For consumers, the decline of the DVD market has meant switching over to both Blu-ray and, more recently, streaming options for their viewing pleasure.
The end of the DVD format’s dominance meant something much more, and far worse, for Hollywood.
Veteran producer Lynda Obst describes the fallout of declining DVD sales in Salon, part of an except from her new book Sleepless in Hollywood.
Obst describes an industry flailing for new revenue in the wake of the DVD collapse, a business frozen with fear over doing the wrong thing. She also details how many industry power brokers are suddenly desperate for cash, their years of high living suddenly over.
They’re completely broke,” said a studio head, when asked by me (of course) about how different things were these days. He spoke about famous players who regularly came to him begging for favors–a picture, a handout, anything….
They have extremely high overheads,” he said to his guest with me listening in. “They have multiple houses, wives, and families to support. They’ve made movies for years, they were on top of the world and had no reason to think it would end. And then suddenly it did. They’ve gone through whatever savings they had. They can’t sell their real estate. Their overhead is as astronomical as their fees used to be. They’ve taken out loans, so they’re highly leveraged. It’s a tragedy.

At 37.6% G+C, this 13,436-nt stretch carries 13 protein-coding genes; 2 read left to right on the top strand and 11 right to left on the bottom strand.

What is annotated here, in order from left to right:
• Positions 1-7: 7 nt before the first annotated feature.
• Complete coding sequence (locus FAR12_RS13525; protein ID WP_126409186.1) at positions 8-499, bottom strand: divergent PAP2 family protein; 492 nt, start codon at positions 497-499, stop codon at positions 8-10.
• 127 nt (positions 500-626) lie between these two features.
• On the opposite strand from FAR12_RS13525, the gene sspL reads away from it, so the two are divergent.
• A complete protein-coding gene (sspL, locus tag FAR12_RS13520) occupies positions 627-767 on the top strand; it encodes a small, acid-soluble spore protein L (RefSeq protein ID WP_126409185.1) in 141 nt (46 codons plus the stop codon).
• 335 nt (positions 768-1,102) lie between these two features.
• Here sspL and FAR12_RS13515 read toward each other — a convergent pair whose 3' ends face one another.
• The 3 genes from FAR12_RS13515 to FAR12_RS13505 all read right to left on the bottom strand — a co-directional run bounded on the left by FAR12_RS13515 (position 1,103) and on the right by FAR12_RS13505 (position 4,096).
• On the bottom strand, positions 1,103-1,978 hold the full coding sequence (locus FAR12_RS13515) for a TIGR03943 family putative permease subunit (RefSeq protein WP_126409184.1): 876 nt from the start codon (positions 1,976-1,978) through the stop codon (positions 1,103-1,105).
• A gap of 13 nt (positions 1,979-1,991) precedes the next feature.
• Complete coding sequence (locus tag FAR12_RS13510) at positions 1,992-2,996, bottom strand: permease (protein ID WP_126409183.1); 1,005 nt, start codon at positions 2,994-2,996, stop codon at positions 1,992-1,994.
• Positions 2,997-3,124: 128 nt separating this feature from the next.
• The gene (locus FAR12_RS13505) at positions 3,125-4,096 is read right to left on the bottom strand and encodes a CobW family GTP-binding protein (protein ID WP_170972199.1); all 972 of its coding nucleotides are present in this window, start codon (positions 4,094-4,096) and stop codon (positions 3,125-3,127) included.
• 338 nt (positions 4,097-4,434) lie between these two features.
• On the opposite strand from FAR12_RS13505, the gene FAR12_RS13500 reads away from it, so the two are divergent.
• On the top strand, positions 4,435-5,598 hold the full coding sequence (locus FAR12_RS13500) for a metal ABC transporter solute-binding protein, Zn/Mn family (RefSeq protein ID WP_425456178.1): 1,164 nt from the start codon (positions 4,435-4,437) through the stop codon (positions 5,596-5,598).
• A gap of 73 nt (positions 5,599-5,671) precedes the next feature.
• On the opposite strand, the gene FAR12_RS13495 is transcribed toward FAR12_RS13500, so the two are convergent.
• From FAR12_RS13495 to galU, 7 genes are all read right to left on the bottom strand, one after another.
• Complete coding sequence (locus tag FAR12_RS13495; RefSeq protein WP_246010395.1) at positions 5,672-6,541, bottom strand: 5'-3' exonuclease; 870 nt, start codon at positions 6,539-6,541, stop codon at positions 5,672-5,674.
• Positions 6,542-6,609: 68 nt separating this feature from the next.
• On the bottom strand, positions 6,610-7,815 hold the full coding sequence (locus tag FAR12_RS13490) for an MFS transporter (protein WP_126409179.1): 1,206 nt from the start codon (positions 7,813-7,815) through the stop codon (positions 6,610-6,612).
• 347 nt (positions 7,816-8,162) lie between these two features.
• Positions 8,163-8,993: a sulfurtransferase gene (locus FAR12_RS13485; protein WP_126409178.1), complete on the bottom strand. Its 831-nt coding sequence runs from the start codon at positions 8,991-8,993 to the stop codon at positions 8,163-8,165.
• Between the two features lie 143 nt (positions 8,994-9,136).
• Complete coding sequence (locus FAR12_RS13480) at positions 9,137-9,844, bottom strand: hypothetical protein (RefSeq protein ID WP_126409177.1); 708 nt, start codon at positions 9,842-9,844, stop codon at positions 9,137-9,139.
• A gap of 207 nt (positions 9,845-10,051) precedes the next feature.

As for the DVD debacle, Obst recalls a chat with a visionary industry leader who breaks down what the DVD’s demise meant for his peers.
The DVD business represented fifty percent of their profits,” he went on. “Fifty percent. The decline of that business means their entire profit could come down between forty and fifty percent for new movies.